The Battle of Vimy Ridge:

The Battle of Vimy Ridge was a conflict between the Canadian Corps and the German 6th Army from April 9th-12th, 1917. Vimy, located in France, was seized by the Germans early on in the First World War, and quickly fortified. Vimy was charged twice by French troops in 1915, but on both occasions the French failed, with a combined total of approximately 150000 casualties. After these attempts, British forces took control of the front line until October 1916, when Canadian troops arrived. Shortly after the arrival of the mostly untested Canadians, planning for a spring allied offensive began. The Canadian Corps were assigned to take Vimy and reconnaissance and preparation continued throughout the winter, leading up to the attack.

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The Vimy Memorial in France.

 

The perspective most Canadians alive at the time of Vimy was that it was a great success. Newspapers such as the Canadian Press heaped praise among those who fought in the battle, bragging about how tanks had “little to do” and how troops had cleared the ridge in just seven hours, while also referring to the seizure of the ridge as “the supreme moment”. Although wildly celebrated and glorified at home, Vimy was looked upon less fondly by the participants. One soldier was quoted as saying that Vimy was like “the Somme’s most terrible day multiplied by five.” Despite this, both soldiers and citizens of Canada both looked upon Vimy with feelings of pride and sadness, as although it was a great victory for Canada, over 10000 casualties were recorded during the battle.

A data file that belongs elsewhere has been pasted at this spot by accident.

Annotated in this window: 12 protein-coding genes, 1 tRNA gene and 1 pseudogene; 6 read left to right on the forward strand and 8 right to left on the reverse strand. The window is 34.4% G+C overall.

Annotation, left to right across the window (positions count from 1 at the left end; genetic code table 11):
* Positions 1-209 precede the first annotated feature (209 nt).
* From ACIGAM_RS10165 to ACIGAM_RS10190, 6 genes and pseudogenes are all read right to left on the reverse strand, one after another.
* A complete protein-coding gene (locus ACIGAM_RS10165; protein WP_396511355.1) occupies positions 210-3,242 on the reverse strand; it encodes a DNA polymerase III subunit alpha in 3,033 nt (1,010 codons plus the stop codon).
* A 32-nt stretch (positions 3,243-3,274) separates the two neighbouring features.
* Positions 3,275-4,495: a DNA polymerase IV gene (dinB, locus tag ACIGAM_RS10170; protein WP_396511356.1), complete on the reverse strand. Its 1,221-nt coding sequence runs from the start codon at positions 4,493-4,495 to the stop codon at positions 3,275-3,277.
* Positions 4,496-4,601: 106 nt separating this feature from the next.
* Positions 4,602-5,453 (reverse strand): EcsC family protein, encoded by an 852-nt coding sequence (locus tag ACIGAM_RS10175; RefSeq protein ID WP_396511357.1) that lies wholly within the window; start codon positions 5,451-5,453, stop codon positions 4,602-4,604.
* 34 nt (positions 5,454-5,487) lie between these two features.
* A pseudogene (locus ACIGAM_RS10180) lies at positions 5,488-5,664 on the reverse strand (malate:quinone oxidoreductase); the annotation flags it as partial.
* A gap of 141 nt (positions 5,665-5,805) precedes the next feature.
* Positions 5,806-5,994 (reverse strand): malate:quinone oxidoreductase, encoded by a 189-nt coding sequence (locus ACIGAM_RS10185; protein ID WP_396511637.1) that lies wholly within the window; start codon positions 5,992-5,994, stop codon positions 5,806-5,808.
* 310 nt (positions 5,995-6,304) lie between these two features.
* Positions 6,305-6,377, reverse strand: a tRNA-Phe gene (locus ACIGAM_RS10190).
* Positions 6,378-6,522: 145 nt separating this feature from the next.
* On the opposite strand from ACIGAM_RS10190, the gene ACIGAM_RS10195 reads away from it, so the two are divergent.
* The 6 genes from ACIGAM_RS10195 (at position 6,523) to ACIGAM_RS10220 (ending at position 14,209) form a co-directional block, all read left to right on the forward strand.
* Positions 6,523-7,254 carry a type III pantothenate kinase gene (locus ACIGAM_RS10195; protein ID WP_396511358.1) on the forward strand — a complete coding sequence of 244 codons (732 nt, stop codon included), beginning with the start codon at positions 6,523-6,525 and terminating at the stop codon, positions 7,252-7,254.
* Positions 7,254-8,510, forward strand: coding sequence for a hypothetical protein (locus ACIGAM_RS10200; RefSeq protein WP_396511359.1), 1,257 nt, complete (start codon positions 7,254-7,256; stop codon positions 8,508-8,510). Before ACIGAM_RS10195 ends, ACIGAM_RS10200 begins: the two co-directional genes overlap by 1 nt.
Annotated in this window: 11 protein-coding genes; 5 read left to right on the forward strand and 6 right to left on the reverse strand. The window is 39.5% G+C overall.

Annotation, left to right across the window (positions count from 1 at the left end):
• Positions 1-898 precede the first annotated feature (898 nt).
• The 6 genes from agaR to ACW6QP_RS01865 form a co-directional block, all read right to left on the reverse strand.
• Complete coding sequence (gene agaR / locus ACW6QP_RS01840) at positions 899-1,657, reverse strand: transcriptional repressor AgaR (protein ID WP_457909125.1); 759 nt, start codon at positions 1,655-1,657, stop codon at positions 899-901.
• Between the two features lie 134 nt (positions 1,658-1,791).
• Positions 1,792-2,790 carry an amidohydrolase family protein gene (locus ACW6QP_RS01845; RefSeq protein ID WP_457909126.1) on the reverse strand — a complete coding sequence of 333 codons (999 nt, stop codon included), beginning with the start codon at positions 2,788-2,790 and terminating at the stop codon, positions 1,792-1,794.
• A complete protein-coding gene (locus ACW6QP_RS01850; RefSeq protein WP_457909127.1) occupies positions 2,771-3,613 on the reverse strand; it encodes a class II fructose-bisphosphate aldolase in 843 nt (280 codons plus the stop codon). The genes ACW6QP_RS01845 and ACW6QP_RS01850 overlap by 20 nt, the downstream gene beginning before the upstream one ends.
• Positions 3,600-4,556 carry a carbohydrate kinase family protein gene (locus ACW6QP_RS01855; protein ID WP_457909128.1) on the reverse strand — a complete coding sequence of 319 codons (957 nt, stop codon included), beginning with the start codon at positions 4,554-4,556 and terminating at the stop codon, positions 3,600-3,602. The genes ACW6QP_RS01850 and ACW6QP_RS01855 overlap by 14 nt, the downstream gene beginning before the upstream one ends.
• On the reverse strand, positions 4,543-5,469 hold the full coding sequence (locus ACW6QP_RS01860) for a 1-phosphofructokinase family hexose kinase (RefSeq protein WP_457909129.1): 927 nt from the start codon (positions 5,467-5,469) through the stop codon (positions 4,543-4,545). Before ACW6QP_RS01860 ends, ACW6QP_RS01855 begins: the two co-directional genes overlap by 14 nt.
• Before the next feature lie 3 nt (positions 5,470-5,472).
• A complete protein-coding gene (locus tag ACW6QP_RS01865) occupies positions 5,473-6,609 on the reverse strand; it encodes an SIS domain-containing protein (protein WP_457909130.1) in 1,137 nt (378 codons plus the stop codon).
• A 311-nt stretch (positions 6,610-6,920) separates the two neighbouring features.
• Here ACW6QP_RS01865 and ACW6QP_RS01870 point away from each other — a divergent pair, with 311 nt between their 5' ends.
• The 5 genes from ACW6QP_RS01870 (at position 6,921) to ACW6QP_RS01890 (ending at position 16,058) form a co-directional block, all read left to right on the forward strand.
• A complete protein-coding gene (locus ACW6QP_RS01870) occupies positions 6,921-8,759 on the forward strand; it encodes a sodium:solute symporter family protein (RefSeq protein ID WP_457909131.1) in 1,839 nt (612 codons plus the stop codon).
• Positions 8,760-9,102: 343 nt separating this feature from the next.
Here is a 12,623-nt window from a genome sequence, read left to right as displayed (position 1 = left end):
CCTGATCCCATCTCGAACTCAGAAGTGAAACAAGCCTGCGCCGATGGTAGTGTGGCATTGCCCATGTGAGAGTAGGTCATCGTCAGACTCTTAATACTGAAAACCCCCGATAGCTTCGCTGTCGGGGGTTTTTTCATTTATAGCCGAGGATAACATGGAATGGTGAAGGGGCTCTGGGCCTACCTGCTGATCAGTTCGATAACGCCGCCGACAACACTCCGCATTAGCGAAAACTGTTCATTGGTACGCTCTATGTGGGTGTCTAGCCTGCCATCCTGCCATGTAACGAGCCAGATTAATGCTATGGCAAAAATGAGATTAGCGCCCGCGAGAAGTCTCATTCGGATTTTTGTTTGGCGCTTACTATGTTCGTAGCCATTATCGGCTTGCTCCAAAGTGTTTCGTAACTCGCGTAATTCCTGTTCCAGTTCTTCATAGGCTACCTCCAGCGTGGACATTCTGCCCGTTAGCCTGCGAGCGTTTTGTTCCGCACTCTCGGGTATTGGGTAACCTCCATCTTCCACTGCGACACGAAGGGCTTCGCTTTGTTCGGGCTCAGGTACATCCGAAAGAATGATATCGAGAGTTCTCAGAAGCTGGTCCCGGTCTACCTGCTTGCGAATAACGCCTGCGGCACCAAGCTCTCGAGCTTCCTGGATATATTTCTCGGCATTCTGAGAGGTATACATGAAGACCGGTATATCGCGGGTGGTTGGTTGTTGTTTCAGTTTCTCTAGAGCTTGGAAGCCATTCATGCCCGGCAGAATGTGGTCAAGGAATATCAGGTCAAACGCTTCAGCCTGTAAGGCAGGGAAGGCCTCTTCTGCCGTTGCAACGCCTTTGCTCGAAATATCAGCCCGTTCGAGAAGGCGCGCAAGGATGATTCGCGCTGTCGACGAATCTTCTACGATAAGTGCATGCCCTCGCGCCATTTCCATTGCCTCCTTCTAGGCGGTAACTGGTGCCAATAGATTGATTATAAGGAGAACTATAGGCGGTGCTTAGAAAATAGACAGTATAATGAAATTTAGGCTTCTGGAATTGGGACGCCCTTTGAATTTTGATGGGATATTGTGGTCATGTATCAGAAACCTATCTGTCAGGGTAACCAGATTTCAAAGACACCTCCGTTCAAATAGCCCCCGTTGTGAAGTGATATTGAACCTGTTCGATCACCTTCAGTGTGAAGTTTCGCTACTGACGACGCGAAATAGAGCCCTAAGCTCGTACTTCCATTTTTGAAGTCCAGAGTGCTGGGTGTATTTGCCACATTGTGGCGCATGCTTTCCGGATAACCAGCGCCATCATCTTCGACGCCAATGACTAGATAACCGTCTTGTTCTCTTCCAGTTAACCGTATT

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Vimy affected Canada very much socially. Having all of the Canadian divisions together for the first time, under a Canadian leader helped raise morale at home and abroad, as it symbolized the country fighting on a united front. It also showed the world that Canada was not just merely a meek British puppet, but a strong, independent nation that could carry its weight, and fight its own battles. Vimy demonstrated a shift in Canadian social identity, away from British dependence, as the Canadians prepared and fought with little to no assistance from the major powers, which had not happened before.

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Canadian troops in the trenches at Vimy

 

Vimy contributed to Canadian social autonomy because it displayed a nation coming out of the shadow of their colonial ruler and taking their rightful place on the world stage. King George himself even made an announcement specifically to Canadians, stating that “I heartily congratulate you (Canadians) and all who have taken part in this splendid achievement.” No dominion had ever been recognized personally by the king until the Canadians took Vimy ridge, which marked a move towards Canada’s recognition as a state autonomous of Britain. After Vimy, Canadians showed a desire to be independent from Britain that was stronger than ever before, which resulted in Canada being granted full independence in the years after the war.